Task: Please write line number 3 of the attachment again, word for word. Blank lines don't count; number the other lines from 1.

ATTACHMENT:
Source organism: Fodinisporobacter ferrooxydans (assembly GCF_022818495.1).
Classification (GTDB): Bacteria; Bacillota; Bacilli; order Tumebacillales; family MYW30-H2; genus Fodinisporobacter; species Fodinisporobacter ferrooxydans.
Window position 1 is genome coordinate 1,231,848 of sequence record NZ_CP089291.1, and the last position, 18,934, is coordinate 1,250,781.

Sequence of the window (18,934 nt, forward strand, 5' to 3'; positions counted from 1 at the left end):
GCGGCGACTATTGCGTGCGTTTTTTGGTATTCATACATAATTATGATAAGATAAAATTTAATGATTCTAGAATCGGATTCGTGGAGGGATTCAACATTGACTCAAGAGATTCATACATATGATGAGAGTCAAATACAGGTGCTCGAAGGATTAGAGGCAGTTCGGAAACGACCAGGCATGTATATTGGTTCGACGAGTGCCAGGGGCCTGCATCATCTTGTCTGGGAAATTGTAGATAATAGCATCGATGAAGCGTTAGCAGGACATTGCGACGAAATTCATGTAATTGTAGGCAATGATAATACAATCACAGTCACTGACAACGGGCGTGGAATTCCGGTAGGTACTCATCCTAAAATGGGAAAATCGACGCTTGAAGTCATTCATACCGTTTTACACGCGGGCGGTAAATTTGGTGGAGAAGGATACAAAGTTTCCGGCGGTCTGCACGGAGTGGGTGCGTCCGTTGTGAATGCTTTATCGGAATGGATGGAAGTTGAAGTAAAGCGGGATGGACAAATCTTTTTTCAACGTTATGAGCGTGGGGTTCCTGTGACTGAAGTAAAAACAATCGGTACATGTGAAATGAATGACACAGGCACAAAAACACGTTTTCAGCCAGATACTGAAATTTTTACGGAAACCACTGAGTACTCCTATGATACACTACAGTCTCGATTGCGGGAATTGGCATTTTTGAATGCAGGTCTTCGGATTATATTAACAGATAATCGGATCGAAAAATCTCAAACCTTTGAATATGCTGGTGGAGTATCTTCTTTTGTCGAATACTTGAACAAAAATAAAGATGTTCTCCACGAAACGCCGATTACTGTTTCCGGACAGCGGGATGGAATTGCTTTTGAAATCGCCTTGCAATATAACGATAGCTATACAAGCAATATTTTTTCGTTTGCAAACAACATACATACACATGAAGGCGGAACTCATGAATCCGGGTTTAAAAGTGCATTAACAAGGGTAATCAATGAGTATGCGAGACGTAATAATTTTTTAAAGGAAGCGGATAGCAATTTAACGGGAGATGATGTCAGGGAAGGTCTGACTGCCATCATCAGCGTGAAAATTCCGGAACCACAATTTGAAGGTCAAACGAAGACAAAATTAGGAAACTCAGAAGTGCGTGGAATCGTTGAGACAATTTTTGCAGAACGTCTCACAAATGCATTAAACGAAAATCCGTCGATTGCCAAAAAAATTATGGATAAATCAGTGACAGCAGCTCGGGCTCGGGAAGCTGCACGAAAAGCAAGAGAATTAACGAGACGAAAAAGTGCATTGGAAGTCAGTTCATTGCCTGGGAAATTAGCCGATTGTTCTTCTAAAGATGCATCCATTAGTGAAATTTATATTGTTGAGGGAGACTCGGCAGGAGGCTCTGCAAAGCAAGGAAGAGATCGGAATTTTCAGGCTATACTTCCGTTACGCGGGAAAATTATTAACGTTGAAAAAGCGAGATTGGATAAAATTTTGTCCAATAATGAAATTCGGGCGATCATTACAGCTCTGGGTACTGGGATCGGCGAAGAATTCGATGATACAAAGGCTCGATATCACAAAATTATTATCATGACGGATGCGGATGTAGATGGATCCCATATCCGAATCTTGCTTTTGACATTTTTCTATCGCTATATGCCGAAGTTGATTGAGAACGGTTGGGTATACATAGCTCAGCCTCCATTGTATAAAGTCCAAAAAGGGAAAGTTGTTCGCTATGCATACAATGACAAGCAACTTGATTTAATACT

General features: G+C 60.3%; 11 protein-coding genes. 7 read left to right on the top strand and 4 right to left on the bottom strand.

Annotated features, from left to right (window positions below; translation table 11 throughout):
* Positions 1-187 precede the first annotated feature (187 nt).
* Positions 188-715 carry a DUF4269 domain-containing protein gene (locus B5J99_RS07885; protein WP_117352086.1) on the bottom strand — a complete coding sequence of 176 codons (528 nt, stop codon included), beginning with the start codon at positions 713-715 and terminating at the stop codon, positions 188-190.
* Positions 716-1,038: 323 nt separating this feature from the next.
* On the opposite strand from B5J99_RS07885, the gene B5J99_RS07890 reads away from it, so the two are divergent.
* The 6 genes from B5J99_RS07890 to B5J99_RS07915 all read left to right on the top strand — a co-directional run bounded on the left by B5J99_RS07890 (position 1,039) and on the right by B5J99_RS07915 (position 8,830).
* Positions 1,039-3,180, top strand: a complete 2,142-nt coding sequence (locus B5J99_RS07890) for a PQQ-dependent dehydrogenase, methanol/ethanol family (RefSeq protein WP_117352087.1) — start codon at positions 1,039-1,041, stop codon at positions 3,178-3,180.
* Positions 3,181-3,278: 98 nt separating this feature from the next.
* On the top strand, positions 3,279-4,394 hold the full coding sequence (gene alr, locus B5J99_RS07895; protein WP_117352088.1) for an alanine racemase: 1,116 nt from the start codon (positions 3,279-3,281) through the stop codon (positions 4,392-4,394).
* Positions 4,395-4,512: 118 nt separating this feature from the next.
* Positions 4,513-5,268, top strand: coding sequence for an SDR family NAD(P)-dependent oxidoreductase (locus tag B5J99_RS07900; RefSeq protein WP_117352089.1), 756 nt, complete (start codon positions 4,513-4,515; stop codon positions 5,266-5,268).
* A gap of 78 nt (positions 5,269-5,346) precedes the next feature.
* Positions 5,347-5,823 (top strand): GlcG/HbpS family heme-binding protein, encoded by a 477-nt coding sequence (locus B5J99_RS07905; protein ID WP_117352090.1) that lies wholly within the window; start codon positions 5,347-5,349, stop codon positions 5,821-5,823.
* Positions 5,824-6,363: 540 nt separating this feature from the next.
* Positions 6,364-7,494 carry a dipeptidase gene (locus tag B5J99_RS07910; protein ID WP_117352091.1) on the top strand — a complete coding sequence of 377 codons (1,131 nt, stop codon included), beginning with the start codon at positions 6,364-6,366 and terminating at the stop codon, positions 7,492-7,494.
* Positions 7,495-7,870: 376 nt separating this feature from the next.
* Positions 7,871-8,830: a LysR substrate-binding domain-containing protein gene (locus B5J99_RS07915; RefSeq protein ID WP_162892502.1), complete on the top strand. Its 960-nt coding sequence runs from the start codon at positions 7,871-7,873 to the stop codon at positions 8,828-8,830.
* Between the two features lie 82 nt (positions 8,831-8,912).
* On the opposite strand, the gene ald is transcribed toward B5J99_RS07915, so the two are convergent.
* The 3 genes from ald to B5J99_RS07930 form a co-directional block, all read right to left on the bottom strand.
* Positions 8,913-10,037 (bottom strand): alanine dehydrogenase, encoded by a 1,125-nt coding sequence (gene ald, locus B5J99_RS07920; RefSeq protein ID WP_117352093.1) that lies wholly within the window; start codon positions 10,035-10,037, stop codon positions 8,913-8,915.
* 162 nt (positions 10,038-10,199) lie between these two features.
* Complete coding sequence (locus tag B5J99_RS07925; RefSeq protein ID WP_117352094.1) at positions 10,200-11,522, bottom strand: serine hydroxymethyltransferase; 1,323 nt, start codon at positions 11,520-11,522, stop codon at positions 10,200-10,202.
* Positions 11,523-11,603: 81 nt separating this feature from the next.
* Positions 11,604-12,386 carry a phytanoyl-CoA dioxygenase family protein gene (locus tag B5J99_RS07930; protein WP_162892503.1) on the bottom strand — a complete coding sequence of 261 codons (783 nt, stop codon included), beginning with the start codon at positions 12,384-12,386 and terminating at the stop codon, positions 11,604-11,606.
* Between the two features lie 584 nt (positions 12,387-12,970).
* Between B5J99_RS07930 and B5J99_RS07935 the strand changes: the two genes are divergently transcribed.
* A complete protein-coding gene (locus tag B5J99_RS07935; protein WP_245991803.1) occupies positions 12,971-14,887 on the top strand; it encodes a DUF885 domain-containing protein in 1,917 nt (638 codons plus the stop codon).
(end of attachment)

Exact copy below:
Window position 1 is genome coordinate 1,231,848 of sequence record NZ_CP089291.1, and the last position, 18,934, is coordinate 1,250,781.